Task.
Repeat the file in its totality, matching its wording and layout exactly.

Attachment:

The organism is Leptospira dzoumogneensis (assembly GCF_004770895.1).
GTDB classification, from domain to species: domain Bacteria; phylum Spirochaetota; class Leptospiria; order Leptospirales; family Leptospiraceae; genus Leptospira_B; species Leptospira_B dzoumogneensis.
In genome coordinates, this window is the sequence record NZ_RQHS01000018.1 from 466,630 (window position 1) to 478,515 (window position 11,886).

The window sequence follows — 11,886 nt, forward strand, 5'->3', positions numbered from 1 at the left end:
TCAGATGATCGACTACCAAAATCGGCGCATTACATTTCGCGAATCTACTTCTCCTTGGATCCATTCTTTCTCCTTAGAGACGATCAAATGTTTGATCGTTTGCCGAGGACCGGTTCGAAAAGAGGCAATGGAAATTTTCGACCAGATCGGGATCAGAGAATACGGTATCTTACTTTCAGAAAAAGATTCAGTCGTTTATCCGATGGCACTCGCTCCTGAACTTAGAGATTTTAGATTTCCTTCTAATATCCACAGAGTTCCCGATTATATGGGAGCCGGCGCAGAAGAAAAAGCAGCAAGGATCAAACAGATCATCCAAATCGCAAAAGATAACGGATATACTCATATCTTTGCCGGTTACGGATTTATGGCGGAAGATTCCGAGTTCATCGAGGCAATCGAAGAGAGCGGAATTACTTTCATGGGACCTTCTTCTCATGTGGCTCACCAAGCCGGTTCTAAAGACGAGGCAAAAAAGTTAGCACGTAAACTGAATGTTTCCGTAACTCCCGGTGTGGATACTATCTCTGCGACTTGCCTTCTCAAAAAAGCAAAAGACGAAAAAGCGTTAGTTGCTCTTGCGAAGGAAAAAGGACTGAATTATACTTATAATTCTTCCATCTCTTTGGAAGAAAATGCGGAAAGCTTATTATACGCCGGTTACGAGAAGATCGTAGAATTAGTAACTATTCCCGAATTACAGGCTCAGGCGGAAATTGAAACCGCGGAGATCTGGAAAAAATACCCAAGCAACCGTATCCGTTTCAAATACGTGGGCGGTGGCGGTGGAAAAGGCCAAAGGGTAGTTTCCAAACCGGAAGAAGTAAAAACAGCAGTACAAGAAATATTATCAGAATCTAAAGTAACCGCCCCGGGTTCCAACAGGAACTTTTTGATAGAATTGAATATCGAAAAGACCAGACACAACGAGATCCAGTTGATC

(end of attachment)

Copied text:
The organism is Leptospira dzoumogneensis (assembly GCF_004770895.1).
GTDB classification, from domain to species: domain Bacteria; phylum Spirochaetota; class Leptospiria; order Leptospirales; family Leptospiraceae; genus Leptospira_B; species Leptospira_B dzoumogneensis.
In genome coordinates, this window is the sequence record NZ_RQHS01000018.1 from 466,630 (window position 1) to 478,515 (window position 11,886).

The window sequence follows — 11,886 nt, forward strand, 5'->3', positions numbered from 1 at the left end:
TCAGATGATCGACTACCAAAATCGGCGCATTACATTTCGCGAATCTACTTCTCCTTGGATCCATTCTTTCTCCTTAGAGACGATCAAATGTTTGATCGTTTGCCGAGGACCGGTTCGAAAAGAGGCAATGGAAATTTTCGACCAGATCGGGATCAGAGAATACGGTATCTTACTTTCAGAAAAAGATTCAGTCGTTTATCCGATGGCACTCGCTCCTGAACTTAGAGATTTTAGATTTCCTTCTAATATCCACAGAGTTCCCGATTATATGGGAGCCGGCGCAGAAGAAAAAGCAGCAAGGATCAAACAGATCATCCAAATCGCAAAAGATAACGGATATACTCATATCTTTGCCGGTTACGGATTTATGGCGGAAGATTCCGAGTTCATCGAGGCAATCGAAGAGAGCGGAATTACTTTCATGGGACCTTCTTCTCATGTGGCTCACCAAGCCGGTTCTAAAGACGAGGCAAAAAAGTTAGCACGTAAACTGAATGTTTCCGTAACTCCCGGTGTGGATACTATCTCTGCGACTTGCCTTCTCAAAAAAGCAAAAGACGAAAAAGCGTTAGTTGCTCTTGCGAAGGAAAAAGGACTGAATTATACTTATAATTCTTCCATCTCTTTGGAAGAAAATGCGGAAAGCTTATTATACGCCGGTTACGAGAAGATCGTAGAATTAGTAACTATTCCCGAATTACAGGCTCAGGCGGAAATTGAAACCGCGGAGATCTGGAAAAAATACCCAAGCAACCGTATCCGTTTCAAATACGTGGGCGGTGGCGGTGGAAAAGGCCAAAGGGTAGTTTCCAAACCGGAAGAAGTAAAAACAGCAGTACAAGAAATATTATCAGAATCTAAAGTAACCGCCCCGGGTTCCAACAGGAACTTTTTGATAGAATTGAATATCGAAAAGACCAGACACAACGAGATCCAGTTGATC